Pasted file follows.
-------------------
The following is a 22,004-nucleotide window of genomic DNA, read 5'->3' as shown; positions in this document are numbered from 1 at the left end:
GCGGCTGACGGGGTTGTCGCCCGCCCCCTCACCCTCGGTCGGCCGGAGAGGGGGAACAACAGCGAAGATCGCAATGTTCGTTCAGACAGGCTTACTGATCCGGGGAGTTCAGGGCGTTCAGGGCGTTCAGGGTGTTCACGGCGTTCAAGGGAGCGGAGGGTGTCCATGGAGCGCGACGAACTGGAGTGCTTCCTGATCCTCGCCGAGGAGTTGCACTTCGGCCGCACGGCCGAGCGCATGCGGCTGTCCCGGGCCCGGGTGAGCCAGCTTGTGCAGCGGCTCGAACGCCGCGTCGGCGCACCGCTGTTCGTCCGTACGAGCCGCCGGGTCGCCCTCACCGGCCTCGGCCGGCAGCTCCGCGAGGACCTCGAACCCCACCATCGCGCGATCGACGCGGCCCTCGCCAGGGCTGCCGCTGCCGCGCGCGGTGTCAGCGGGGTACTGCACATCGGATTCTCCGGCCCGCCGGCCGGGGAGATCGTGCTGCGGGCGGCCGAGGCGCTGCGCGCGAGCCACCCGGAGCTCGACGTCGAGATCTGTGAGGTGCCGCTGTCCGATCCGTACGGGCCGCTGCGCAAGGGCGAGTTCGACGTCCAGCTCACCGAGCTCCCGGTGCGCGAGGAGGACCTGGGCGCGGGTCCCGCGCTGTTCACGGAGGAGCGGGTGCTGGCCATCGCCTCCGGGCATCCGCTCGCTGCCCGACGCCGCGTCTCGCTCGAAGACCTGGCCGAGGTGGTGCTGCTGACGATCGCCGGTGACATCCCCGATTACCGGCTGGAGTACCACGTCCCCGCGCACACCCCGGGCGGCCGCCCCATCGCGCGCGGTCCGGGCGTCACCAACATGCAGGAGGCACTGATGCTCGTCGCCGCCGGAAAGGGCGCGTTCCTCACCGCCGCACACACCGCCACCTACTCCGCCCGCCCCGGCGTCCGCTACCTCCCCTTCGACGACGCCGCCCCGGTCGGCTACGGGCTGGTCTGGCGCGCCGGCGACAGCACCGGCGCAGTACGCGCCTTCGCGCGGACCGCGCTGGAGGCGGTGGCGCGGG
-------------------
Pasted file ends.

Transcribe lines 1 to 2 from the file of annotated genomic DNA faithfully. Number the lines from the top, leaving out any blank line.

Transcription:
The following is a 22,004-nucleotide window of genomic DNA, read 5'->3' as shown; positions in this document are numbered from 1 at the left end:
GCGGCTGACGGGGTTGTCGCCCGCCCCCTCACCCTCGGTCGGCCGGAGAGGGGGAACAACAGCGAAGATCGCAATGTTCGTTCAGACAGGCTTACTGATCCGGGGAGTTCAGGGCGTTCAGGGCGTTCAGGGTGTTCACGGCGTTCAAGGGAGCGGAGGGTGTCCATGGAGCGCGACGAACTGGAGTGCTTCCTGATCCTCGCCGAGGAGTTGCACTTCGGCCGCACGGCCGAGCGCATGCGGCTGTCCCGGGCCCGGGTGAGCCAGCTTGTGCAGCGGCTCGAACGCCGCGTCGGCGCACCGCTGTTCGTCCGTACGAGCCGCCGGGTCGCCCTCACCGGCCTCGGCCGGCAGCTCCGCGAGGACCTCGAACCCCACCATCGCGCGATCGACGCGGCCCTCGCCAGGGCTGCCGCTGCCGCGCGCGGTGTCAGCGGGGTACTGCACATCGGATTCTCCGGCCCGCCGGCCGGGGAGATCGTGCTGCGGGCGGCCGAGGCGCTGCGCGCGAGCCACCCGGAGCTCGACGTCGAGATCTGTGAGGTGCCGCTGTCCGATCCGTACGGGCCGCTGCGCAAGGGCGAGTTCGACGTCCAGCTCACCGAGCTCCCGGTGCGCGAGGAGGACCTGGGCGCGGGTCCCGCGCTGTTCACGGAGGAGCGGGTGCTGGCCATCGCCTCCGGGCATCCGCTCGCTGCCCGACGCCGCGTCTCGCTCGAAGACCTGGCCGAGGTGGTGCTGCTGACGATCGCCGGTGACATCCCCGATTACCGGCTGGAGTACCACGTCCCCGCGCACACCCCGGGCGGCCGCCCCATCGCGCGCGGTCCGGGCGTCACCAACATGCAGGAGGCACTGATGCTCGTCGCCGCCGGAAAGGGCGCGTTCCTCACCGCCGCACACACCGCCACCTACTCCGCCCGCCCCGGCGTCCGCTACCTCCCCTTCGACGACGCCGCCCCGGTCGGCTACGGGCTGGTCTGGCGCGCCGGCGACAGCACCGGCGCAGTACGCGCCTTCGCGCGGACCGCGCTGGAGGCGGTGGCGCGGG